By ‘Doctor’ Dave Greenbaum
While Steve Jobs hated the stylus and worked hard to make the iPhone completely usable without one, in some circumstances you simply need a more traditional way to interact with the iPhone.
Typically, I like using a stylus in cold weather when taking off my gloves would just be too cold. Or sometimes my hands are dirty or wet, and I don’t want to touch the screen. n my day job, I often take credit cards via Square, and customers feel more comfortable signing with a traditional writing device rather then their finger. My female friends tell me a stylus is indispensable when you’ve got long nails because the touchscreen isn’t always friendly for those with long or manicured nails.
The US$19.99 NuScribe stylus (http://www.newertech.com/products/nuscribe.php) is a great writing instrument in and of itself. Sleek and simple, it has the right amount of weight to hold it comfortably in your hand. As a stylus, it just feels natural. The NuScribe feels just like a pen — and because it’s a pen and a stylus, I use it everywhere. I’ve got a pen when I need to write and a stylus when I need to use my iPhone.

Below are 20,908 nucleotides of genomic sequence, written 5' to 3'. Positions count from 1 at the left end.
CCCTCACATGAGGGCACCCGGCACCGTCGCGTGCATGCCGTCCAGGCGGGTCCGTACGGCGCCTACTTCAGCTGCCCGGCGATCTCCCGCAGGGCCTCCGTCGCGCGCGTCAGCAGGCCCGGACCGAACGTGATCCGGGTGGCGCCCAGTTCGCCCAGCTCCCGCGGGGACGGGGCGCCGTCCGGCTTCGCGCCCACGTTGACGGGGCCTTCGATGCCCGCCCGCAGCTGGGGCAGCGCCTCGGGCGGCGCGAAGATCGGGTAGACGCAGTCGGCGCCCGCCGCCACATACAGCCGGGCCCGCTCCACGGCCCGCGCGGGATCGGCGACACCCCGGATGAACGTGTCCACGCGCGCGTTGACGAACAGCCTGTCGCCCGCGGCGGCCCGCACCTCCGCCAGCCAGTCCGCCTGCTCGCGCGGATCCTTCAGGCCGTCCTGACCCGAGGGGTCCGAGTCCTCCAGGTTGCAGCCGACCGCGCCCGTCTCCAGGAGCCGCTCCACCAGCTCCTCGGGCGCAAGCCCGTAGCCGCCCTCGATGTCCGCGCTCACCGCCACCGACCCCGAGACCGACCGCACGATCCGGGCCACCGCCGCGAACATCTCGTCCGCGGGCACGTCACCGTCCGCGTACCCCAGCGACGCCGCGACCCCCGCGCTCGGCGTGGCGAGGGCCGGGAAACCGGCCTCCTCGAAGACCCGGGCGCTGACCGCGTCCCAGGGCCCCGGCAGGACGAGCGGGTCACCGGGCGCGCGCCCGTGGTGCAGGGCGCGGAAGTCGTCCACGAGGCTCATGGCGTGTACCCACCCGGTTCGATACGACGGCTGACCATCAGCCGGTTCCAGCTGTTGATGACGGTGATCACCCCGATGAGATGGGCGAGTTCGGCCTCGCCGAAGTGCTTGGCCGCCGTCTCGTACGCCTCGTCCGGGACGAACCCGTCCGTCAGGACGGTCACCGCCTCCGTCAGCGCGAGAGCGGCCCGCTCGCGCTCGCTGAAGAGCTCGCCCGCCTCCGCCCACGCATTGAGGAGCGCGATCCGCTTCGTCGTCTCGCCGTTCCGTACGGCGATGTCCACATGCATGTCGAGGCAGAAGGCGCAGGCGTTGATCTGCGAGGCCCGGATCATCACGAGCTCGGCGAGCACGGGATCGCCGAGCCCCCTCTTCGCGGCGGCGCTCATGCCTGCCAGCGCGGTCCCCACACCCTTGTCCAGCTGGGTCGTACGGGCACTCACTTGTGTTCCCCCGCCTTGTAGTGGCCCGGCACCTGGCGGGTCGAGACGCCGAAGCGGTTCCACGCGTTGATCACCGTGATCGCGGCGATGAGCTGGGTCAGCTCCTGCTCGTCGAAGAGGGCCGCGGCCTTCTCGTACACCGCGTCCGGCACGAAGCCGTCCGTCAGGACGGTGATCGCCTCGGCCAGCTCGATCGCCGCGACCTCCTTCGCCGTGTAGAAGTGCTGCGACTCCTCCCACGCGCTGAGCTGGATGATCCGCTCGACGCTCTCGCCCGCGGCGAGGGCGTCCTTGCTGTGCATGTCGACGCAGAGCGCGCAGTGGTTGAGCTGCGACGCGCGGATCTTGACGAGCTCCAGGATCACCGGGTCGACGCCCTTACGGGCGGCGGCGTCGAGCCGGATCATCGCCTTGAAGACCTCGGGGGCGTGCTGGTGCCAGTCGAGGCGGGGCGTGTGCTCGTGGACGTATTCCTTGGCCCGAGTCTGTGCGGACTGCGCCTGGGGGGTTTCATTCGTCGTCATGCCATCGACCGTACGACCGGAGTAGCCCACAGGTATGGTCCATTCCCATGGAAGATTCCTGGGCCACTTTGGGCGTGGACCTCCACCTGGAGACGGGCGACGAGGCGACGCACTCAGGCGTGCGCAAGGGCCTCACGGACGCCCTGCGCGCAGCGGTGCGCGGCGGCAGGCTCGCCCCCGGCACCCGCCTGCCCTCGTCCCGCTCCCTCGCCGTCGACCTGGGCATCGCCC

Since the ball point is on the opposite end of the stylus nib, it’s unlikely you’ll accidentally use the pen portion on your iPhone screen. I remember my Palm stylus had pen marks for when I pressed the wrong button on my stylus/pen combo.
The stylus nib is always exposed, so in a purse or pocket you have to be careful it doesn’t get damaged. Ideally, it would have some protection, but that protection would probably detract from its ease of use.
The price of the stylus is inexpensive enough that if you lose your pen (or it walks off your desk), it won’t set you back too far. And, yes, it works great with Draw Something!
Overall, it’s a great multifunction stylus that lets bridges your digital and analog world at a price that won’t need a carrier subsidy.
Pros: Works great as a pen and basic stylus
Cons: Need to be careful with the stylus nib
Rating: 10 out of 10